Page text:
Throughout the pandemic, Canada has managed to solidify its status as a premier education choice for international students. Yet, not all of those who arrived in the country is thriving. As inflation in Canada hits an all-time high in three decades, many international students are struggling financially, taking on part-time jobs that don’t cover their rising living costs as they’re only allowed 20 hours of work weekly under their study permit.
The challenges that international students face don’t end there. For many, studying in Canada is a long-term investment to secure a better life through post-graduation jobs and the possibility of immigration.
Getting there, however, is a journey filled with uncertainties that put a damper on the coveted “Canadian dream”. Inflation in Canada is already set to drive up the cost of basic necessities such as food, shelter, and gasoline; how will it affect the future of immigration in Canada?
How inflation in Canada can affect immigration for newcomers
It’ll be more expensive to get a PR
If you’re an international student in Canada who’s in it for the long haul, you might want to start planning your expenses ahead of time. The government has announced its plans to increase permanent residence fees effective April 30, 2022, this year. The move isn’t entirely surprising; Immigration, Refugees and Citizenship Canada (IRCC) first unveiled its plans to drive up permanent residence fees in 2020 to account for inflation, and would do so incrementally every two years.
The fee changes will impact those applying under the economic classes category, permit holders, family, and humanitarian classes. Your total application costs will vary according to the immigration class that you’re applying to. International students looking to transition from a post-graduation work permit (PGWP) holder to a permanent resident usually fall under the economic class category, which will cost 850 Canadian dollars starting from April 30, 2022.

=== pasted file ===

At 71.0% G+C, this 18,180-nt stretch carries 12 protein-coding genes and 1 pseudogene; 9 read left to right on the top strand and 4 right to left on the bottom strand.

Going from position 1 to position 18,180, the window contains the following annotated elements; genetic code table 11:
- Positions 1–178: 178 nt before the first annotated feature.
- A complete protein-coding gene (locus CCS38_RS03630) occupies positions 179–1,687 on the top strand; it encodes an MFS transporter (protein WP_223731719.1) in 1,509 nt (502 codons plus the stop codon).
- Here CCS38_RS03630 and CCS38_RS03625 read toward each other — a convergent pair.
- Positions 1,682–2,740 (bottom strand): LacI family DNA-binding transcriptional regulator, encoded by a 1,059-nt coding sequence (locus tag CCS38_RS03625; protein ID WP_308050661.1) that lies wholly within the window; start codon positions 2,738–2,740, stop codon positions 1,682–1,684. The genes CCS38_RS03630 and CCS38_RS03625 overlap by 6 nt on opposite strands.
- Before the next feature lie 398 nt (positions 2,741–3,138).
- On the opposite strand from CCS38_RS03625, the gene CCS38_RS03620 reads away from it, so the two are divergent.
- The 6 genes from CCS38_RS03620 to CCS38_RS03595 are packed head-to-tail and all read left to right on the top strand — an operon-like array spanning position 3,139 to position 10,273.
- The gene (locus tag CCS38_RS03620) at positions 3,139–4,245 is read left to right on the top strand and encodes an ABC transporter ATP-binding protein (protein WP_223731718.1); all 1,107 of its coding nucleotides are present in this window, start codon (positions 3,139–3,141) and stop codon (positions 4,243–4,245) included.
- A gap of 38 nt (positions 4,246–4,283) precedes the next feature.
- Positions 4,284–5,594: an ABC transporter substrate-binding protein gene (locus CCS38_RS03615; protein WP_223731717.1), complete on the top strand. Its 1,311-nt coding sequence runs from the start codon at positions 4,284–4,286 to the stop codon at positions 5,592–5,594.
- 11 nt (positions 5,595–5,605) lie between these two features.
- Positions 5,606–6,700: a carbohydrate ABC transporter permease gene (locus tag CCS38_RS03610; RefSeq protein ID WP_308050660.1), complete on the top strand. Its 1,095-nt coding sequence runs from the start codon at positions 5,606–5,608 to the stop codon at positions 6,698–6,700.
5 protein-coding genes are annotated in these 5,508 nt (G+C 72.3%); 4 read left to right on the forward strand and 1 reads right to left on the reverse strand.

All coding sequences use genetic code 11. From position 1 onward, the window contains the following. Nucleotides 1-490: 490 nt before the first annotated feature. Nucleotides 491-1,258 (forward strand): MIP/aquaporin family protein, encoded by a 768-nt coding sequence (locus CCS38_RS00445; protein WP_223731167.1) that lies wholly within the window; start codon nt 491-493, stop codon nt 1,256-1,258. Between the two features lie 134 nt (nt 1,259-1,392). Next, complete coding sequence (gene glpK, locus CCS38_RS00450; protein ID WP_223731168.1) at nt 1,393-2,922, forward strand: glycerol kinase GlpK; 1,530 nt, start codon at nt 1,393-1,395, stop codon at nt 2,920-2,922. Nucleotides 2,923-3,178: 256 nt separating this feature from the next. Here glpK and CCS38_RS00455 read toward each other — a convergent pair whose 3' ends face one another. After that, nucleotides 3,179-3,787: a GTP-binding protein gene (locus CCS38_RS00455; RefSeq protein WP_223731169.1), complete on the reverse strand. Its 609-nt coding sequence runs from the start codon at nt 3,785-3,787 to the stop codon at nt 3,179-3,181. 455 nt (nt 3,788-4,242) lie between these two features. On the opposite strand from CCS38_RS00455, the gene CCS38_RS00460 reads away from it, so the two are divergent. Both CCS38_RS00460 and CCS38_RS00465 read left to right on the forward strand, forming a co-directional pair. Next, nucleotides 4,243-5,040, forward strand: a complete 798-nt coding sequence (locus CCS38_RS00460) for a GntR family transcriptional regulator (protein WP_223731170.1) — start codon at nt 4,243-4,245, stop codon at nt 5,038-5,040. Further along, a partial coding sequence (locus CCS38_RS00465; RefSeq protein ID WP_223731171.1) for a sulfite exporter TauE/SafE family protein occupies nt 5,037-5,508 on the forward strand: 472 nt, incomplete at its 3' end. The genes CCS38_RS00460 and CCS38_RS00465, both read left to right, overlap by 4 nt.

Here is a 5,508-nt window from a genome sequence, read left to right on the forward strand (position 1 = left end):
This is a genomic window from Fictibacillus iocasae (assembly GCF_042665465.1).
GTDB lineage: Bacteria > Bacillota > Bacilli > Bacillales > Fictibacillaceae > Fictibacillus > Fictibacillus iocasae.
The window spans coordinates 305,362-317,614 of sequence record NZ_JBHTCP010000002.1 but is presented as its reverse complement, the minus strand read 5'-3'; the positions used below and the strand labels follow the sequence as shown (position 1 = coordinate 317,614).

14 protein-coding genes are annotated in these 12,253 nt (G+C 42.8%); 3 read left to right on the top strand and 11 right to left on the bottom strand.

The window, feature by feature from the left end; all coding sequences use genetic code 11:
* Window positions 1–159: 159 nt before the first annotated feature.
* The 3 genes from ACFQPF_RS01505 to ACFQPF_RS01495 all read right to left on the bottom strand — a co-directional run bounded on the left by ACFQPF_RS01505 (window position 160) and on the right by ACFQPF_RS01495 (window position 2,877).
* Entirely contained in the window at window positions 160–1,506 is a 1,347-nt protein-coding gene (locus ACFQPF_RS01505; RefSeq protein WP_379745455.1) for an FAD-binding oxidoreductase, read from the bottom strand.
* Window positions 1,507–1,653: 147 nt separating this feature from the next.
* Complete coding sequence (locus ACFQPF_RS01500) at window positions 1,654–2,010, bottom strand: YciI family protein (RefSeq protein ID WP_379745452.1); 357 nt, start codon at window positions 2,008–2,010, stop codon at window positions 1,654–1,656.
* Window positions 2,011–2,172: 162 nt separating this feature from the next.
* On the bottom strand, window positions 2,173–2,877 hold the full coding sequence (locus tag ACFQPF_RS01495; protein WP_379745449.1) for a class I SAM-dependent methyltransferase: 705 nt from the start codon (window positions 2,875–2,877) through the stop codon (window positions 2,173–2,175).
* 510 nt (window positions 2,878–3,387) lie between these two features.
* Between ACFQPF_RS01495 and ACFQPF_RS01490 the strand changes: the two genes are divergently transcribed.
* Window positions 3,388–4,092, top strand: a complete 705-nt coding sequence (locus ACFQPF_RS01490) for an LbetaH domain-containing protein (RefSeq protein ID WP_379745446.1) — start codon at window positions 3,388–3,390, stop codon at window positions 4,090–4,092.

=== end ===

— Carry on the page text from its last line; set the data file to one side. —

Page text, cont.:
You’ll also have to fork out a hefty CA$515 charge for the right of permanent resident fee under the new fee system. You can pay it concurrently with your PR application, or when your PR is approved. If your immigration application is unsuccessful, the amount will be refunded.
Jobs are hard to come by for international students and may not pay well
Depending on which data you’re looking at, employment prospects in Canada after graduation for international students in Canada may not be too bad — if you have the grit and patience to wade through systemic barriers. A report published in January by Statistics Canada revealed that the annual median salary for PGWP holders has nearly doubled within a decade, where nearly three-quarters would proceed to get a PR within five years of getting their PGWP.
While that looks promising on paper, the long road from student to immigrant is anything but a breeze. Skyrocketing tuition fees and living costs, the lack of financial assistance in university, as well as the difficulty of getting a head start in Canadian employment during your university years are all compounding factors that could work against you, especially when inflation in Canada is reaching a tipping point. Even with a PGWP, its non-renewable status means you’re not guaranteed a PR once it expires, and you may have to switch to another temporary permit that limits your earning potential in an already stifling economy.
Like other young immigrants, you could be looking for an exit post-PR
If you do manage to get a PR, you certainly benefit from extensive privileges in terms of legal status and employment prospects. That still doesn’t shield you from the economic reality of being hit hard by inflation in Canada. According to a country-wide survey conducted for the Institute of Canadian Citizenship (ICC) by Leger, a Canadian-owned market research company, three out of 10 young immigrants are considering leaving the country in the next two years, CityNews reports.
The survey found that 30% of newcomers aged 35 and below, in addition to 23% of immigrants with a university education, could move elsewhere within a couple of years. The cause? Rising living costs and the lack of recognition of past credentials.
University-educated newcomers have less favourable views on equal job opportunities than other immigrants, while all of the newcomers surveyed believed that Canadians don’t comprehend the magnitude of challenges they face while settling in a new country. Those who didn’t recommend Canada as a place to live cited the current administration and expensive living costs as the two main reasons for their sentiments.
“As the type of people who come get more and more educated, they’re also more and more mobile. They’ve got choices,” Daniel Bernhard, Chief Executive Officer of ICC told CityNews. “If they don’t find satisfaction here, if they don’t find fulfilment here, they’ll go find it somewhere else and that’s going to be a huge challenge for our country.”
Legal Disclaimer: This article is provided for information purposes only.